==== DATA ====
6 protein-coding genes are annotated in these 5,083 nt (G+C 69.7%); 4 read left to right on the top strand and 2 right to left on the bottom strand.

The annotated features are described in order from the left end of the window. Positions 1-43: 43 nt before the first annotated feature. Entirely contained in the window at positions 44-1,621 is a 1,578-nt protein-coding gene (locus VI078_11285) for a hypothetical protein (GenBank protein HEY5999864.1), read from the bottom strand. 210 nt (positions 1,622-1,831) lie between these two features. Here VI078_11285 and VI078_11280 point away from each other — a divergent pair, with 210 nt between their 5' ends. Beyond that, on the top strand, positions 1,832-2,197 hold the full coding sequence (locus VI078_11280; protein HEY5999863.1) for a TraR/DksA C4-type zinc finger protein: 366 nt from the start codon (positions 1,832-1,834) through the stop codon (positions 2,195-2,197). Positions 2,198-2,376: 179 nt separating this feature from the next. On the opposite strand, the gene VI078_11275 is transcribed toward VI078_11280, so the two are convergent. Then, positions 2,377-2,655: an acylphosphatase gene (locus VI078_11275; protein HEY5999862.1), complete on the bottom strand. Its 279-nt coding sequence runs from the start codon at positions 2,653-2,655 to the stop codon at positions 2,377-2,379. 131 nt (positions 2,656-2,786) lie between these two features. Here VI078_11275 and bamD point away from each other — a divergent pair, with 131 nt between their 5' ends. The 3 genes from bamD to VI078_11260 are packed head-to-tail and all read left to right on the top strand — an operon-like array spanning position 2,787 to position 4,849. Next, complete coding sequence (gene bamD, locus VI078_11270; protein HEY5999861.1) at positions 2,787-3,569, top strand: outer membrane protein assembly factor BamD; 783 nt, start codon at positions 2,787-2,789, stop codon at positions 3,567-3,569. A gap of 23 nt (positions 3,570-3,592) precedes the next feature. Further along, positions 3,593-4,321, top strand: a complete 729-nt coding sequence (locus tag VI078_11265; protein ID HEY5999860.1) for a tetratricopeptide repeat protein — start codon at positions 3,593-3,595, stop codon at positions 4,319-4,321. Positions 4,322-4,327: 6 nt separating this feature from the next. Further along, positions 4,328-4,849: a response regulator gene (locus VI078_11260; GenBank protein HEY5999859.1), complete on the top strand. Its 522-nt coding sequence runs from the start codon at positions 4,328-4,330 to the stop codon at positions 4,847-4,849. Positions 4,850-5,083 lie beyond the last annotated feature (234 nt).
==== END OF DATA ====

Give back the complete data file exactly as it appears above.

6 protein-coding genes are annotated in these 5,083 nt (G+C 69.7%); 4 read left to right on the top strand and 2 right to left on the bottom strand.

The annotated features are described in order from the left end of the window. Positions 1-43: 43 nt before the first annotated feature. Entirely contained in the window at positions 44-1,621 is a 1,578-nt protein-coding gene (locus VI078_11285) for a hypothetical protein (GenBank protein HEY5999864.1), read from the bottom strand. 210 nt (positions 1,622-1,831) lie between these two features. Here VI078_11285 and VI078_11280 point away from each other — a divergent pair, with 210 nt between their 5' ends. Beyond that, on the top strand, positions 1,832-2,197 hold the full coding sequence (locus VI078_11280; protein HEY5999863.1) for a TraR/DksA C4-type zinc finger protein: 366 nt from the start codon (positions 1,832-1,834) through the stop codon (positions 2,195-2,197). Positions 2,198-2,376: 179 nt separating this feature from the next. On the opposite strand, the gene VI078_11275 is transcribed toward VI078_11280, so the two are convergent. Then, positions 2,377-2,655: an acylphosphatase gene (locus VI078_11275; protein HEY5999862.1), complete on the bottom strand. Its 279-nt coding sequence runs from the start codon at positions 2,653-2,655 to the stop codon at positions 2,377-2,379. 131 nt (positions 2,656-2,786) lie between these two features. Here VI078_11275 and bamD point away from each other — a divergent pair, with 131 nt between their 5' ends. The 3 genes from bamD to VI078_11260 are packed head-to-tail and all read left to right on the top strand — an operon-like array spanning position 2,787 to position 4,849. Next, complete coding sequence (gene bamD, locus VI078_11270; protein HEY5999861.1) at positions 2,787-3,569, top strand: outer membrane protein assembly factor BamD; 783 nt, start codon at positions 2,787-2,789, stop codon at positions 3,567-3,569. A gap of 23 nt (positions 3,570-3,592) precedes the next feature. Further along, positions 3,593-4,321, top strand: a complete 729-nt coding sequence (locus tag VI078_11265; protein ID HEY5999860.1) for a tetratricopeptide repeat protein — start codon at positions 3,593-3,595, stop codon at positions 4,319-4,321. Positions 4,322-4,327: 6 nt separating this feature from the next. Further along, positions 4,328-4,849: a response regulator gene (locus VI078_11260; GenBank protein HEY5999859.1), complete on the top strand. Its 522-nt coding sequence runs from the start codon at positions 4,328-4,330 to the stop codon at positions 4,847-4,849. Positions 4,850-5,083 lie beyond the last annotated feature (234 nt).